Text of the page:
[Skip to Navigation]
May 1989

Falling and Postural Deficits due to Acute Unilateral Basal Ganglia Lesions

Author Affiliations

From the University of Arizona Health Sciences Center, Tucson, and Department of Neurology, Tucson Veterans Administration Medical Center.

Arch Neurol. 1989;46(5):492-496. doi:10.1001/archneur.1989.00520410026017

• Nine patients presented with sudden falling events to one side while sitting, standing, or walking. All were initially unaware of their severe postural deficit, and five were obfuscated. The observed falls were a distinctly slow, tilting motion in a stereotypic lateral or diagonal trajectory, literally "like a falling log." The events occurred with eyes opened and were exacerbated with eye closure, but no patient had evidence of cerebellar, vestibular, or posterior column dysfunction or significant motor weakness. Unilateral basal ganglia hemorrhages or lacunar infarcts contralateral to the side of the fall were demonstrated by computed tomographic scans. The overall prognosis was favorable; eight of nine patients regained independent ambulation within 3 to 6 weeks. Our findings indicate that a distinct loss of postural balance arises contralaterally to unilateral pallidal-putaminal lesions.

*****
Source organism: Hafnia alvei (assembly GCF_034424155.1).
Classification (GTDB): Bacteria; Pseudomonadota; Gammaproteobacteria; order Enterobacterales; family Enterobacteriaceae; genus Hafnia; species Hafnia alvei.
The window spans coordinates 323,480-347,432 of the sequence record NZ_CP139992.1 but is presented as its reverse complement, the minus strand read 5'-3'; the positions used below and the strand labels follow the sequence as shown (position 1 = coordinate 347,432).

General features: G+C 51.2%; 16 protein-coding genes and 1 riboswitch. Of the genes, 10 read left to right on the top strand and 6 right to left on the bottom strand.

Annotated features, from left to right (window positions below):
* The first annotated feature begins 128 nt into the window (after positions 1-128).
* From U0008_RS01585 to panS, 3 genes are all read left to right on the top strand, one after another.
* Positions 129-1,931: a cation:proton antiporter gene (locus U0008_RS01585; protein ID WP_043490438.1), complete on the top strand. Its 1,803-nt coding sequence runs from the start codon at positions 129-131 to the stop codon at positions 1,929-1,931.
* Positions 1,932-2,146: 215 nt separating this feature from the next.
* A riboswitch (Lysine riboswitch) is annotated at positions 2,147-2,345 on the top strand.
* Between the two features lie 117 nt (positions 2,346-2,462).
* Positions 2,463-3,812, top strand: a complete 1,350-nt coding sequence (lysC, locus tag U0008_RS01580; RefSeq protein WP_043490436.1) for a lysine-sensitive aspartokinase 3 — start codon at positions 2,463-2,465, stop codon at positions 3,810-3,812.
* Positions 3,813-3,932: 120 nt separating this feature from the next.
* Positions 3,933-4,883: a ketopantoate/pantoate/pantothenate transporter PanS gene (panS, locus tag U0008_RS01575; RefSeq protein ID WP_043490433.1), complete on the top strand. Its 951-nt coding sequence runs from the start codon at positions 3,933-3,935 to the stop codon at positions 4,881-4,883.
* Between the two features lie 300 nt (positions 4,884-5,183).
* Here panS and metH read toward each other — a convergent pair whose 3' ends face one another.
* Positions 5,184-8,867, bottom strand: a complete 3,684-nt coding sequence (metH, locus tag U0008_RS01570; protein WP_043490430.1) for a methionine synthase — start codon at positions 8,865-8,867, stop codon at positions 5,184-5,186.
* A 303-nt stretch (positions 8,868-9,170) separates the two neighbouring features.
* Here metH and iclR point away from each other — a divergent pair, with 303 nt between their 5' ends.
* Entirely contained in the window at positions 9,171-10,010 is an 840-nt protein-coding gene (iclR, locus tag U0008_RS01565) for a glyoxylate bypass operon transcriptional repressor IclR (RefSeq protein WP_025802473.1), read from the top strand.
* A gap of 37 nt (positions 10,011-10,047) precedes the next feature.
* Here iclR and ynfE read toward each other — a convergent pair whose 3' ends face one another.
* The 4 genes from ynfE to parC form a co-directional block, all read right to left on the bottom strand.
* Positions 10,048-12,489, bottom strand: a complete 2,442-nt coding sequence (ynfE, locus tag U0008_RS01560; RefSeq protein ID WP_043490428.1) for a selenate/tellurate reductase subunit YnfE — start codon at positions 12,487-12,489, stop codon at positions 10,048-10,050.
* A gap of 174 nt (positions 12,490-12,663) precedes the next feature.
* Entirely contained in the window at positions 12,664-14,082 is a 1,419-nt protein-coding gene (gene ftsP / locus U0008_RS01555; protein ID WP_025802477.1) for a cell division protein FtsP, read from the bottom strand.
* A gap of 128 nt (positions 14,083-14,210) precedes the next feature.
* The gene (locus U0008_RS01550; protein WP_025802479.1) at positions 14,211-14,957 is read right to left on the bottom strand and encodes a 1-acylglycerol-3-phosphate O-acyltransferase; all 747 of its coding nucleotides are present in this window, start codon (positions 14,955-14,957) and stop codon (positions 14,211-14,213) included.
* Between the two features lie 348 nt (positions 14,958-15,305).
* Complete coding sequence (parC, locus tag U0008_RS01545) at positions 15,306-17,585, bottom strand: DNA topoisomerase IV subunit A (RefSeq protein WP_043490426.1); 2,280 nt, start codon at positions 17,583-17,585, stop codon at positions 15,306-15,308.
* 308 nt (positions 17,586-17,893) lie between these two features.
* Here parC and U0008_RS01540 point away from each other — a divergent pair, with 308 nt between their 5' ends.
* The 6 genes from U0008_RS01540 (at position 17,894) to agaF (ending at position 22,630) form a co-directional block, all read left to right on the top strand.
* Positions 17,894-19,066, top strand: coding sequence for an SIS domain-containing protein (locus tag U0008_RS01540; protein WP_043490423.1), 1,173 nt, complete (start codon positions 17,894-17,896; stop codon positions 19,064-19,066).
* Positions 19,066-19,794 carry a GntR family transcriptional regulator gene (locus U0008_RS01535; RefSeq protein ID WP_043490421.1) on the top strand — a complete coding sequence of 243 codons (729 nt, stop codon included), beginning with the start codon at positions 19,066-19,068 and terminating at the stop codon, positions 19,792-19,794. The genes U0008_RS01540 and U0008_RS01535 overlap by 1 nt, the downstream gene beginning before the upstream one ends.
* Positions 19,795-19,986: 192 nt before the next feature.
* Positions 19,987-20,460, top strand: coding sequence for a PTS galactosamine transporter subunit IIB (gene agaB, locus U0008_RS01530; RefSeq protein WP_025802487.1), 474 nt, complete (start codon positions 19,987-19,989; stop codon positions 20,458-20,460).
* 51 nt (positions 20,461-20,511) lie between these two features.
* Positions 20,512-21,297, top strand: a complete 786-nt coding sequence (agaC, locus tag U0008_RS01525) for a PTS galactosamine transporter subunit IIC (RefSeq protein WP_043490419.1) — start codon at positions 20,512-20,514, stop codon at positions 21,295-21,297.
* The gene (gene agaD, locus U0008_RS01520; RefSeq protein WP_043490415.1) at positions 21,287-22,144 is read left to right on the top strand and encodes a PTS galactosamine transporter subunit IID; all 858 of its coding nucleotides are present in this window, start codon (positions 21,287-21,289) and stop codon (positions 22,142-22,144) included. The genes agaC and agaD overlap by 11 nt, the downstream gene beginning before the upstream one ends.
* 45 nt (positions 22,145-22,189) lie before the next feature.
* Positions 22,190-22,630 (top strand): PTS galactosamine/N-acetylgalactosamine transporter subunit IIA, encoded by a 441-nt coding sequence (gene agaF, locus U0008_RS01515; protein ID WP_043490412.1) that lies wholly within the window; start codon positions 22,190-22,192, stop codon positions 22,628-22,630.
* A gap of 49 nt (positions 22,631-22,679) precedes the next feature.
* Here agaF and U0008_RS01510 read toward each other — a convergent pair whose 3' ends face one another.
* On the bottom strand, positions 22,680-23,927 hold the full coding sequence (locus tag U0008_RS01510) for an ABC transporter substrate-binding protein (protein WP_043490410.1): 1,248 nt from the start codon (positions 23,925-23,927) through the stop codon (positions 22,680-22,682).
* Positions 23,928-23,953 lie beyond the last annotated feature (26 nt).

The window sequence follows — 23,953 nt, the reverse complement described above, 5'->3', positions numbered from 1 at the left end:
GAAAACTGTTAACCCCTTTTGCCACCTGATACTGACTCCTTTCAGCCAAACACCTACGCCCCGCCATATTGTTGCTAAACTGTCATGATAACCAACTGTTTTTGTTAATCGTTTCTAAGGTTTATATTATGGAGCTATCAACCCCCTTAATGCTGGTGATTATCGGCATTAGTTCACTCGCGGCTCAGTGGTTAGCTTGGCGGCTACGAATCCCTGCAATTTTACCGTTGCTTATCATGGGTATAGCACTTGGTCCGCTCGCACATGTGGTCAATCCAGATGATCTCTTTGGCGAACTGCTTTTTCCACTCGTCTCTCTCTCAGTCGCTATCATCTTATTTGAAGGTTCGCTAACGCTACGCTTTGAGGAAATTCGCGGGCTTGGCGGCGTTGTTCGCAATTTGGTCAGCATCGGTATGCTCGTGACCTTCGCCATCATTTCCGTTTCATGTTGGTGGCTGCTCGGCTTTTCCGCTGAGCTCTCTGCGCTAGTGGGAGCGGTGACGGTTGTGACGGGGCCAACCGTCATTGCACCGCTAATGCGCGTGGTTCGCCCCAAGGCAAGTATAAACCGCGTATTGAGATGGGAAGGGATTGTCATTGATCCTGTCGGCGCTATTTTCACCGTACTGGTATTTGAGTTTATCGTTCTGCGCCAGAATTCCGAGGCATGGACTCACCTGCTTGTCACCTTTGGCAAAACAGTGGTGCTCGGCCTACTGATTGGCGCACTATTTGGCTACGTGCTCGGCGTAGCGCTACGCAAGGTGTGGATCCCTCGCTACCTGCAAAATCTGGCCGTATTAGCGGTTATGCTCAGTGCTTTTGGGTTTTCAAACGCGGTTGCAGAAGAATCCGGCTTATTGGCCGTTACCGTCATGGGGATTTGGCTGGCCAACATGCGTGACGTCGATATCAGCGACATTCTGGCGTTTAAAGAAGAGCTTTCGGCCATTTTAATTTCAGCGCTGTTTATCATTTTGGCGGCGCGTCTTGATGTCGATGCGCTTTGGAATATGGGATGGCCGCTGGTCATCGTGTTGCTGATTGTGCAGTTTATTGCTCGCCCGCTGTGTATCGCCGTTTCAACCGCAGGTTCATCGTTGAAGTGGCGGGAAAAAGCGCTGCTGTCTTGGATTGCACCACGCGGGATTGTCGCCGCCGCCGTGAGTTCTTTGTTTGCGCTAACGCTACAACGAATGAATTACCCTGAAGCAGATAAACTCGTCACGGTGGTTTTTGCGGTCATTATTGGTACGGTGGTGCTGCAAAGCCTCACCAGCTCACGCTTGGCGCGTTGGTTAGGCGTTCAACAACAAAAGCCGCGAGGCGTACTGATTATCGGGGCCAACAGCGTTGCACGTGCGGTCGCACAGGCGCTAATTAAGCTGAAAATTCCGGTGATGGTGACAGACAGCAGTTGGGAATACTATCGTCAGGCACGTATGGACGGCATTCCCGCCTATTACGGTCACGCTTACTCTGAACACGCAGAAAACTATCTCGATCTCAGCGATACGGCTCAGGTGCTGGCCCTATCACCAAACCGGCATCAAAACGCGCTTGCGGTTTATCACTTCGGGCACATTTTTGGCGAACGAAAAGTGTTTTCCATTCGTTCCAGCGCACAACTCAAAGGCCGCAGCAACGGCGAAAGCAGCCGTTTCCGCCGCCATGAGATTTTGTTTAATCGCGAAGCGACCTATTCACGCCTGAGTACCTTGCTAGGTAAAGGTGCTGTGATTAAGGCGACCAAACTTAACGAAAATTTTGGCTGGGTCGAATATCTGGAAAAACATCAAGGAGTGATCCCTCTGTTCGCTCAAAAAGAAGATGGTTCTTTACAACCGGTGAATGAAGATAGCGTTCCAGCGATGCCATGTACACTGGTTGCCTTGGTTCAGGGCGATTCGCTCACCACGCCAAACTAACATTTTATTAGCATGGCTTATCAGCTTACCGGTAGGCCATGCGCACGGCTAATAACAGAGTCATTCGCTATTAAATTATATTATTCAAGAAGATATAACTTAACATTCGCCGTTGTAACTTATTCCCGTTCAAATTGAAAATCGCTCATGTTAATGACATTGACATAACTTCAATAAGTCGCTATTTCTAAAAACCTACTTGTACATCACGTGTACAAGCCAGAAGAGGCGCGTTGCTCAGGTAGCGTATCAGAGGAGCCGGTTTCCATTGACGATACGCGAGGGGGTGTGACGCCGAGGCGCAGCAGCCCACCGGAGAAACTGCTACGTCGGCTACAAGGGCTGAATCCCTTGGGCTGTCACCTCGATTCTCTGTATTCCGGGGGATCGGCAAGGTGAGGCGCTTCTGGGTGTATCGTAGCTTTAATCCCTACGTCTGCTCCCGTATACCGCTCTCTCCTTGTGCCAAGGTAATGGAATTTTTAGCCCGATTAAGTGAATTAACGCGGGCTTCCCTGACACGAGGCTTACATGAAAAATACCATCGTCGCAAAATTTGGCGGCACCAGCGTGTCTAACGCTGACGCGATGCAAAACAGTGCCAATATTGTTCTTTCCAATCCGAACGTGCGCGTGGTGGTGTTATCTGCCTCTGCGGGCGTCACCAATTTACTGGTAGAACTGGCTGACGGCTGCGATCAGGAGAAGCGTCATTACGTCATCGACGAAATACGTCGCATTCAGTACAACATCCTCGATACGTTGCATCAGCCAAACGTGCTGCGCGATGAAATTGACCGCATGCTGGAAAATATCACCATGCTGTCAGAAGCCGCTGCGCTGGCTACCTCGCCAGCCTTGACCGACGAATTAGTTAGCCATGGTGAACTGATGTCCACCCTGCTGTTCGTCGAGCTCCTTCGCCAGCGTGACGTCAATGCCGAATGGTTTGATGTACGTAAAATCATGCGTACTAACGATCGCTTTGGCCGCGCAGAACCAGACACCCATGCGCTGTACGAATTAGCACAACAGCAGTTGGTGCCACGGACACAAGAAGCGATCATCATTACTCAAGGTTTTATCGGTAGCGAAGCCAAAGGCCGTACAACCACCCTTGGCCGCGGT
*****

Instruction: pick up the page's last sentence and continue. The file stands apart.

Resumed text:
Add or change institution